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October 19th was a crisp fall Monday. A very clear and warm autumn sky, I remember as the bus pulled into the city. I’ve lost track of how many bus rides I’ve been lucky enough to take between Boston and New York City these past few years, however I always remember my surroundings and the faces around me when we drive down, or is it up, through Manhattan. A young individual across from me, engulfed in music pouring out through red headphones was ever so gingerly eating a hamburger clutched in a pair of black fingerless gloves.

I looked down at my neurodegenerative diseases notebook and out of the corner of my eye I caught the loveliest flourish of rainbow light. A pair of lancet styled windows with multicolored glass posed next to a giant gold cross stared back at me from a church on a corner. I kept thinking about miracles and the miracle that is not only the support, love, dedication, and pure hard work behind the rebuilding of the Silent Barn, but the miracle and wonder that is the Silent Barn and everything it is, stands for, breathes into countless environments, and simply inspires.

Knowing I was going to step foot into an atmosphere that was just incredibly reopened for shows and community support less than a month after a dreadful fire, for the second Odd Castles showcase no less, left me feeling the brilliance of that last remaining hour of daylight beaming on those rainbow pieces of glass. Our Hearts Are Beating part 2, basking in the glory of its first counterpart showcasing the magnificence that is R.L. Kelly, Poppy Red, Uxvie, Emily Reo, and Yohuna, offered again the perfect opportunity to celebrate a phenomenal group of women and their art.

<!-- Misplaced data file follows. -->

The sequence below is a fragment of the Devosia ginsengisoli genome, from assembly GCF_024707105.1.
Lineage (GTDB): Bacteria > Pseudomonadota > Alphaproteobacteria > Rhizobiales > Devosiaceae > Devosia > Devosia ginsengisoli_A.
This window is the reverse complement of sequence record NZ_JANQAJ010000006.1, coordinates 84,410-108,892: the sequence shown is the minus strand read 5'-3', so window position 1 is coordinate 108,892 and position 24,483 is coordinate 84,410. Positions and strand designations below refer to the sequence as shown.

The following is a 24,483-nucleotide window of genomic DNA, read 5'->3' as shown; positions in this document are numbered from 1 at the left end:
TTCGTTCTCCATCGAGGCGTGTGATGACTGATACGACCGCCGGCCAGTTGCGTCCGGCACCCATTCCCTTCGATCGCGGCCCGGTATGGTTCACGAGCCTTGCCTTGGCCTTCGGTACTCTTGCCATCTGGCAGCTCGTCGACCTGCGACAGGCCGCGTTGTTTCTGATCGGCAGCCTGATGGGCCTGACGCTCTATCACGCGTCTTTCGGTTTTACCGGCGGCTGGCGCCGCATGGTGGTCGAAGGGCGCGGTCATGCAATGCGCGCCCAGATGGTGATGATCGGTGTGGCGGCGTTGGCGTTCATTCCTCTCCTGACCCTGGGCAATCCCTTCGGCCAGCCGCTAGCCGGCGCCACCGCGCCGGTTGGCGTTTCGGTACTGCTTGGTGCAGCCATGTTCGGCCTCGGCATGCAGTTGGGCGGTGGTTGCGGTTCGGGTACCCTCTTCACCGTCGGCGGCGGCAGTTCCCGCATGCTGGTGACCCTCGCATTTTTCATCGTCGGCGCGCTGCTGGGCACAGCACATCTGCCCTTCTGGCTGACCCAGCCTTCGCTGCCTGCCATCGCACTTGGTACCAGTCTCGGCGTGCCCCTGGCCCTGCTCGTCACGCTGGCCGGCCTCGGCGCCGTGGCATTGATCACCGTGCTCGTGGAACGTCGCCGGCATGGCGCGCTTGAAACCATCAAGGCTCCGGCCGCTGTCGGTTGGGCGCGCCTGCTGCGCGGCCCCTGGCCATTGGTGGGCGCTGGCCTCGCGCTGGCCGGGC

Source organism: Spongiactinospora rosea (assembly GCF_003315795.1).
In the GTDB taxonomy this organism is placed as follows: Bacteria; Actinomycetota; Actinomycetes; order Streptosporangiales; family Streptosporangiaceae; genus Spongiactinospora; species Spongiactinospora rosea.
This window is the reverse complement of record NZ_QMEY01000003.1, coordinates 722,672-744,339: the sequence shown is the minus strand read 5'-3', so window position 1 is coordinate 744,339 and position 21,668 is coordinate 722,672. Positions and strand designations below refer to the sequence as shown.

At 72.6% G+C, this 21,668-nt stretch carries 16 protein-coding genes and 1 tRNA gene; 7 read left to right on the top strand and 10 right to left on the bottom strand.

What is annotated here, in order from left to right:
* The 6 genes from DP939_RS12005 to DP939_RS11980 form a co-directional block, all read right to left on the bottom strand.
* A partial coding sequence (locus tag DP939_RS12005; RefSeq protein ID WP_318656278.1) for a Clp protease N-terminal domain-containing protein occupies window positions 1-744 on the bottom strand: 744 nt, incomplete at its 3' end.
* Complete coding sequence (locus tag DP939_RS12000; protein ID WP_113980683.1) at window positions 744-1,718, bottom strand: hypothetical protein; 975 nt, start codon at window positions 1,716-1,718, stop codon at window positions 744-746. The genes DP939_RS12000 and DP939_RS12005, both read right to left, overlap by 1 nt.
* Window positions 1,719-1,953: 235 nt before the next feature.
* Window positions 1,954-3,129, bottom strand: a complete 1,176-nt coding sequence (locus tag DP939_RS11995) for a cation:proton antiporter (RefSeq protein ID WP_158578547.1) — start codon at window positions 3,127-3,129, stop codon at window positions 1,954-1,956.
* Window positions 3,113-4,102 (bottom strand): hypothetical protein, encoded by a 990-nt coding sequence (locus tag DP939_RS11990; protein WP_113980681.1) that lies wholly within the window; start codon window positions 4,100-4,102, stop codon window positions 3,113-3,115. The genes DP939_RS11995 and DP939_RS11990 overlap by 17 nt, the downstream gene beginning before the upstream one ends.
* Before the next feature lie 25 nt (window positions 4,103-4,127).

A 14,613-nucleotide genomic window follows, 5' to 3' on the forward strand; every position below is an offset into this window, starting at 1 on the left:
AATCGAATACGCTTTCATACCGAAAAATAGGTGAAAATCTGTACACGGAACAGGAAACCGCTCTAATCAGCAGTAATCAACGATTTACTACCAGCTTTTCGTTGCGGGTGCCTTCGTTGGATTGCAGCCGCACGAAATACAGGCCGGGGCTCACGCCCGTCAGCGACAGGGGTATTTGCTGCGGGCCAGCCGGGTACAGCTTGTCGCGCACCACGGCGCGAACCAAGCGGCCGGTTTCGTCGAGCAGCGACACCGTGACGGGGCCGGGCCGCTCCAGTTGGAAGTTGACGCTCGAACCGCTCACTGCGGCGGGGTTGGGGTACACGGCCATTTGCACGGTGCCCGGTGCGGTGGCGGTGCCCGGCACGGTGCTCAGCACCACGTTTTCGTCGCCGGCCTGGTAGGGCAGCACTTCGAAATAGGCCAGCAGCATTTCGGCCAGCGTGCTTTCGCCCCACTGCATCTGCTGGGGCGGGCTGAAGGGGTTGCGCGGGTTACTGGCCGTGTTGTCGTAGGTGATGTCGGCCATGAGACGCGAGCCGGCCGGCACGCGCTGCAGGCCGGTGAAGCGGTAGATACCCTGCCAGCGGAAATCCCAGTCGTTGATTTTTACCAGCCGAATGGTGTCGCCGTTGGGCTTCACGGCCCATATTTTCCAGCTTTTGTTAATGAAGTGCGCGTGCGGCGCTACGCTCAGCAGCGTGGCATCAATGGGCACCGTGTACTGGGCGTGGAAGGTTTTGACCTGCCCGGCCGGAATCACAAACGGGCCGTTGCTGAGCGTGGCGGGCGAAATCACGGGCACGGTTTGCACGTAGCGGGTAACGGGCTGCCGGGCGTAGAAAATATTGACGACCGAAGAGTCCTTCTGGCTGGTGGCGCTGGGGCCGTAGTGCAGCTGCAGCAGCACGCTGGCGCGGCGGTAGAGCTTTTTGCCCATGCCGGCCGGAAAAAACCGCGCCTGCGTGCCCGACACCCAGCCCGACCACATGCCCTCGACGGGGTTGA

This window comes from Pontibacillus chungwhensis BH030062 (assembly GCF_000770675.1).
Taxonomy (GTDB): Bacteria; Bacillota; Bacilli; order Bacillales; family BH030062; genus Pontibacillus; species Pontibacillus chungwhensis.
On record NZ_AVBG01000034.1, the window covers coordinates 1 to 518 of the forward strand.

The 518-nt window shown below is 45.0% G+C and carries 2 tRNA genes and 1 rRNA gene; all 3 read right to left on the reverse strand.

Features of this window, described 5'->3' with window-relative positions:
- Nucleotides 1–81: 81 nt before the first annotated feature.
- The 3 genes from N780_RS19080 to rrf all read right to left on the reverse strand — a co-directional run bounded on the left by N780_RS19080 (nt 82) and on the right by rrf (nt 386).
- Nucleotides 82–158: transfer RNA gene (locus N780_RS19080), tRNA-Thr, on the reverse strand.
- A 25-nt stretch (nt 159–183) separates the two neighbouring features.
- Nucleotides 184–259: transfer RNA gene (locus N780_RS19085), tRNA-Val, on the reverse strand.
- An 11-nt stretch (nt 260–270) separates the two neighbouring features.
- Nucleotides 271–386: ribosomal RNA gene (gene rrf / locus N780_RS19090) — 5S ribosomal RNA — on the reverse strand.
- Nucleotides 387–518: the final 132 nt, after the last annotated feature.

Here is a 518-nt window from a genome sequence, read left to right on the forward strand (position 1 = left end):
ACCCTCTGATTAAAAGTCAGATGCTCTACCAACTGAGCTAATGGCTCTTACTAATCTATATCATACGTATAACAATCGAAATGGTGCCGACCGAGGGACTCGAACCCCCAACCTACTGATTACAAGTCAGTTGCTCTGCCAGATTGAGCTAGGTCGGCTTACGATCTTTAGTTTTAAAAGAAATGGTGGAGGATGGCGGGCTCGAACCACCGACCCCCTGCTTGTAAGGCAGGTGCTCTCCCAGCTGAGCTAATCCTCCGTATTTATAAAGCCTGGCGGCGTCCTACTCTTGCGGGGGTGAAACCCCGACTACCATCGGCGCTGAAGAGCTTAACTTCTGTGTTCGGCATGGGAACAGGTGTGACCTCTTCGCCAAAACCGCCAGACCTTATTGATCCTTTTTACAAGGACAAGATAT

This time, Fin, Shakai Mondai, Yohuna, Uxvie, Emily Reo, and Qualiatik took to the stage respectively and each took us to different and truly mesmerizing worlds. The rest of the evening was brimming with hugs, fresh air, the magnificent DJ work of Cascine’s Andi Wilson, kind conversation, chai wine, dancing, and incredible light. Echoing in my mind are the lyrics of Lontalius’ “yr heart is beating”, an absolutely beautiful ballad of love, hope, sacrifice, just the trembling odds and ends and in-betweens of life I suppose.

To know, to remember that somewhere, everywhere, there are people beautifully existing right now with hearts pumping in all different sorts of rhythms; that thought glimmering in all its comfort, eternally captures what the night felt like for me.

That, and every time Emily Reo sings “Spell”.

-Athylia Paremski